Kingston Port Commission says there's no SoundRunner ultimatum

KINGSTON — The Port of Kingston is not considering shutting the SoundRunner passenger ferry service down for the season, according to commission chairman Marc Bissonnette.

“We’re in it for the long haul now,” he said.

At last month’s port commission meeting, when approximately 20 residents voiced a majority opinion to continue the ferry, commissioners agreed the port would continue to subsidize SoundRunner and would reevaluate at a Dec. 20 meeting.

Many residents, however, saw that as an ultimatum — either SoundRunner has the goal number of regular passengers (around 65 a month), or the port would shut the service down.

Bissonnette said that isn’t what was on the table. He originally suggested the ferry be seasonal — “based on my [25 years] experience in the industry, all ferries have seasonality” — but publicly, residents were against that.

Bissonnette and commissioner Pete DeBoer said Dec. 20 will be an evaluation date — partly based on ridership, and partly based on the revenue generated by joining the ORCA, or One Regional Card for All, system.

“It will be the day that we can collect the best data over the past six months and see where we are and make decisions on the future,” DeBoer wrote in a letter to the Herald. “We will also have had a chance to sample some of the stormy weather that frequents the Northwest in November.”

Bissonnette said SoundRunner will begin accepting ORCA Nov. 1, but it will take time for local employers to sign up for the system. He also said what will help revenue is returning to core services. Promotions like Seahawk games and charter cruises are programs for later in a ferry’s life; now is the time to focus on commuters.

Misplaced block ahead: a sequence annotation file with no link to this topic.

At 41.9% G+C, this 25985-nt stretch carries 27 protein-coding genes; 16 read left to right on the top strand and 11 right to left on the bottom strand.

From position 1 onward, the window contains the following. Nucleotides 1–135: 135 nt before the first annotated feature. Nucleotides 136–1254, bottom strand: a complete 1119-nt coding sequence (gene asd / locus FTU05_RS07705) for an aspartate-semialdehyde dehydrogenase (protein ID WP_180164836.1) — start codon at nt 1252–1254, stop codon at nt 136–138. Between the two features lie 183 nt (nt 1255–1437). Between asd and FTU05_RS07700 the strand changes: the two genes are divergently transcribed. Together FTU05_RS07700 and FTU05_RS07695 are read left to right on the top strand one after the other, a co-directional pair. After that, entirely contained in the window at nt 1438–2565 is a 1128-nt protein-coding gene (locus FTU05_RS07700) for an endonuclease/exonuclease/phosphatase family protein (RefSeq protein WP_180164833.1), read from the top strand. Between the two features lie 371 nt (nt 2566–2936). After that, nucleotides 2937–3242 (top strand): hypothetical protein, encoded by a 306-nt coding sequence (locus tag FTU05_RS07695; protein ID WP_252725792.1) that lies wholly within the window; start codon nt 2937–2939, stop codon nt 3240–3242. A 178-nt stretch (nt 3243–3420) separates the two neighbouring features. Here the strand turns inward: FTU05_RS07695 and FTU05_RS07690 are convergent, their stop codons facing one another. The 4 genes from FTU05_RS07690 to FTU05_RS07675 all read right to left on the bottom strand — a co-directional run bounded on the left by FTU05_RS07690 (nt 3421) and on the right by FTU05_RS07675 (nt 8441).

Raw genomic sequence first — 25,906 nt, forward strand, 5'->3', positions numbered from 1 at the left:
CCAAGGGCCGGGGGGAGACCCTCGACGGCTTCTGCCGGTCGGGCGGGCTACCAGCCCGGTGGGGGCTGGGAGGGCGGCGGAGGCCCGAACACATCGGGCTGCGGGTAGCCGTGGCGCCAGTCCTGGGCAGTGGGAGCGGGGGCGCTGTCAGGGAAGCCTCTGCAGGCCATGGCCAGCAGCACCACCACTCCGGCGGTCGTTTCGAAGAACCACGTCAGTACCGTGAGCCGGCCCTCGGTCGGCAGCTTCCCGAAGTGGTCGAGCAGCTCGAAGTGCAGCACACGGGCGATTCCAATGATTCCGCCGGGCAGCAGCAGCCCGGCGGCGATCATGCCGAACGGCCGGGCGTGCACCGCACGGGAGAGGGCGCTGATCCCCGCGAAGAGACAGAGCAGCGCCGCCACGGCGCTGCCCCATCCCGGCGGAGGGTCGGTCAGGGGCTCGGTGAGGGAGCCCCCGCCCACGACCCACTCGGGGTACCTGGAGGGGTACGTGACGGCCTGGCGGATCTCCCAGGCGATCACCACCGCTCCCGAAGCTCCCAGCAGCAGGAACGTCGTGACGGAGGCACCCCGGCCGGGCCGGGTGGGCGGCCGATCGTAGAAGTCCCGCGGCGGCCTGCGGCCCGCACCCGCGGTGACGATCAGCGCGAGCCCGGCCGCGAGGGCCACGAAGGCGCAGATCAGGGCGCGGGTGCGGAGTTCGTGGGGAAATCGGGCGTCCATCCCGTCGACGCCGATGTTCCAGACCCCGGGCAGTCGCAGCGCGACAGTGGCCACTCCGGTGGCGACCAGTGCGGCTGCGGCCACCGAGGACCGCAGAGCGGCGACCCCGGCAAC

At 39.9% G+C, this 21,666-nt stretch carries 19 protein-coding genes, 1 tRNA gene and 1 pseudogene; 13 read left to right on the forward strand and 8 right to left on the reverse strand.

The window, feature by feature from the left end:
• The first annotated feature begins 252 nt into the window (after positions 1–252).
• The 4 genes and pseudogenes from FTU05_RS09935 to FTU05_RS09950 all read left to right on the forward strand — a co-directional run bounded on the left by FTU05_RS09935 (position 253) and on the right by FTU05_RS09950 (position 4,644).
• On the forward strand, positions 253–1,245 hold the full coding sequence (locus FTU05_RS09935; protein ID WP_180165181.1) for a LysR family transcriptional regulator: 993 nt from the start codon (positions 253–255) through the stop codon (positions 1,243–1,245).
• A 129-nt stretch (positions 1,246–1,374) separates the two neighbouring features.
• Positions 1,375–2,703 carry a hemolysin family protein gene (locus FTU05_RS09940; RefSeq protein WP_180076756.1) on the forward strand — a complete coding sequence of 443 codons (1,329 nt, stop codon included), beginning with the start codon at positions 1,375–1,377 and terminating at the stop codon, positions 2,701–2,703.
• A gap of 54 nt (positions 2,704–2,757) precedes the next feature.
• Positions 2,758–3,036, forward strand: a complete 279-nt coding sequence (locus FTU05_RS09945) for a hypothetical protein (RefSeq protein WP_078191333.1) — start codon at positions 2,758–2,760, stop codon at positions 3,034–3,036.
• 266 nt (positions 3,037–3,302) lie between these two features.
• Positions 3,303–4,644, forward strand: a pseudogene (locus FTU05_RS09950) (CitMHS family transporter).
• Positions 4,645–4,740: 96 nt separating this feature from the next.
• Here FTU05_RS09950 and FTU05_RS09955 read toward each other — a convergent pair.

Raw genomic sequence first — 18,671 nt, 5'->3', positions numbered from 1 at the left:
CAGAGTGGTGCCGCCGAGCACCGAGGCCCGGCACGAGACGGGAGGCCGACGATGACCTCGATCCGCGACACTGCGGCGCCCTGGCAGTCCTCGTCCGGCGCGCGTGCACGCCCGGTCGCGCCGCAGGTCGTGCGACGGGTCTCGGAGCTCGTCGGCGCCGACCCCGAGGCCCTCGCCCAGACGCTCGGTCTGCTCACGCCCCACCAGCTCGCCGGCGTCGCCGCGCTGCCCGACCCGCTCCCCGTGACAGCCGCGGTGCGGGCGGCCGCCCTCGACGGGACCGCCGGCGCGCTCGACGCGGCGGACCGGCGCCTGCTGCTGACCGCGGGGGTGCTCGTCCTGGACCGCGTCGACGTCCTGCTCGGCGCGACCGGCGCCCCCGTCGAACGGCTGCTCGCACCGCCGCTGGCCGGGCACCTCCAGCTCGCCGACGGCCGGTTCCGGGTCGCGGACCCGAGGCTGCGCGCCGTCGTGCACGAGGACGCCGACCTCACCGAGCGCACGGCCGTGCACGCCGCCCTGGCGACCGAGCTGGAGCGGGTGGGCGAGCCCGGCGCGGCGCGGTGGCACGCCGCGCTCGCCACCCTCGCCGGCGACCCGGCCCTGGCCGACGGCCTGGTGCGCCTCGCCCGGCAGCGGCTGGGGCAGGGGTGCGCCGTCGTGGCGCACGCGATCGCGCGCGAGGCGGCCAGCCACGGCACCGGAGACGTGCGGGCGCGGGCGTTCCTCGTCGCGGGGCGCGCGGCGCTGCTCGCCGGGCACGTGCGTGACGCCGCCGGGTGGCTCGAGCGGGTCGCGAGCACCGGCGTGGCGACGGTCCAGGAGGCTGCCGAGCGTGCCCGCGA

“We’ve got great [workers] on the boat, great regular customers. We’re heading into a good place right now,” he said.

The commission also agreed to survey the community about the future of SoundRunner. The Passenger-Only Ferry Advisory Committee, made up of 10 local residents, will assist in forming the questions and returning the results to the Port, according to chairman Jerry Kirschner.

“2012 is going to be a significant year for SoundRunner,” Kirschner said. “We support the [Port’s] decision that we need to keep an eye on the costs, there has to be some balance there. On the other hand, this is an investment for a significant, strategic asset for the community.”

Bissonnette said the “burn rate” of SoundRunner — how much it costs versus revenue — seems to be coming down, and they hope to have a “sustainability curve” by January.

“When 37.5 cents of gas tax on every gallon we buy locally goes to projects with very little attention paid to Kitsap County, I feel comfortable trying to get some of that money brought back here for citizens and projects like SoundRunner,” DeBoer said.

Kori Henry is doubling as Port project manager and SoundRunner program manager, since the departure of Meisha Rouser.


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